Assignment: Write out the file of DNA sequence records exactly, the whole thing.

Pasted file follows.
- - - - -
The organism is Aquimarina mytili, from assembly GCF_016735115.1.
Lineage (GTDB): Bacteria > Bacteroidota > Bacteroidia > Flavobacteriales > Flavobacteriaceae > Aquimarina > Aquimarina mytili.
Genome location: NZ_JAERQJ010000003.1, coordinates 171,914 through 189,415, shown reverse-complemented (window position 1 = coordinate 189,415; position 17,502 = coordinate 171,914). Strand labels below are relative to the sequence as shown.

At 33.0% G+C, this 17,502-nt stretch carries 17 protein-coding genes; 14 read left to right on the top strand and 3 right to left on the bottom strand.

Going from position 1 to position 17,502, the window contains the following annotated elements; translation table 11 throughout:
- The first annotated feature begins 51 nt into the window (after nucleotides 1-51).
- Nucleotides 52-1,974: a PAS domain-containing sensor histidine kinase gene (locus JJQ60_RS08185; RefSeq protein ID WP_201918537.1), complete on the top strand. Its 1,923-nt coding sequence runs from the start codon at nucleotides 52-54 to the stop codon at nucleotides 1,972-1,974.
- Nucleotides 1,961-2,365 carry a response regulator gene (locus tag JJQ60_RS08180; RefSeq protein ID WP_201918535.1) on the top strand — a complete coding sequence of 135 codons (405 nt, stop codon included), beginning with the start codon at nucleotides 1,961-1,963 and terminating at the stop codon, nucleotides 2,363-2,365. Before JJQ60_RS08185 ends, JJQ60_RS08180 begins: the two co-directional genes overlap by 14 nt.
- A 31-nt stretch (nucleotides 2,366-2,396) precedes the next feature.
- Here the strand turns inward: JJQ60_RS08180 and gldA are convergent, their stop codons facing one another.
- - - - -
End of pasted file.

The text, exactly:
The organism is Aquimarina mytili, from assembly GCF_016735115.1.
Lineage (GTDB): Bacteria > Bacteroidota > Bacteroidia > Flavobacteriales > Flavobacteriaceae > Aquimarina > Aquimarina mytili.
Genome location: NZ_JAERQJ010000003.1, coordinates 171,914 through 189,415, shown reverse-complemented (window position 1 = coordinate 189,415; position 17,502 = coordinate 171,914). Strand labels below are relative to the sequence as shown.

At 33.0% G+C, this 17,502-nt stretch carries 17 protein-coding genes; 14 read left to right on the top strand and 3 right to left on the bottom strand.

Going from position 1 to position 17,502, the window contains the following annotated elements; translation table 11 throughout:
- The first annotated feature begins 51 nt into the window (after nucleotides 1-51).
- Nucleotides 52-1,974: a PAS domain-containing sensor histidine kinase gene (locus JJQ60_RS08185; RefSeq protein ID WP_201918537.1), complete on the top strand. Its 1,923-nt coding sequence runs from the start codon at nucleotides 52-54 to the stop codon at nucleotides 1,972-1,974.
- Nucleotides 1,961-2,365 carry a response regulator gene (locus tag JJQ60_RS08180; RefSeq protein ID WP_201918535.1) on the top strand — a complete coding sequence of 135 codons (405 nt, stop codon included), beginning with the start codon at nucleotides 1,961-1,963 and terminating at the stop codon, nucleotides 2,363-2,365. Before JJQ60_RS08185 ends, JJQ60_RS08180 begins: the two co-directional genes overlap by 14 nt.
- A 31-nt stretch (nucleotides 2,366-2,396) precedes the next feature.
- Here the strand turns inward: JJQ60_RS08180 and gldA are convergent, their stop codons facing one another.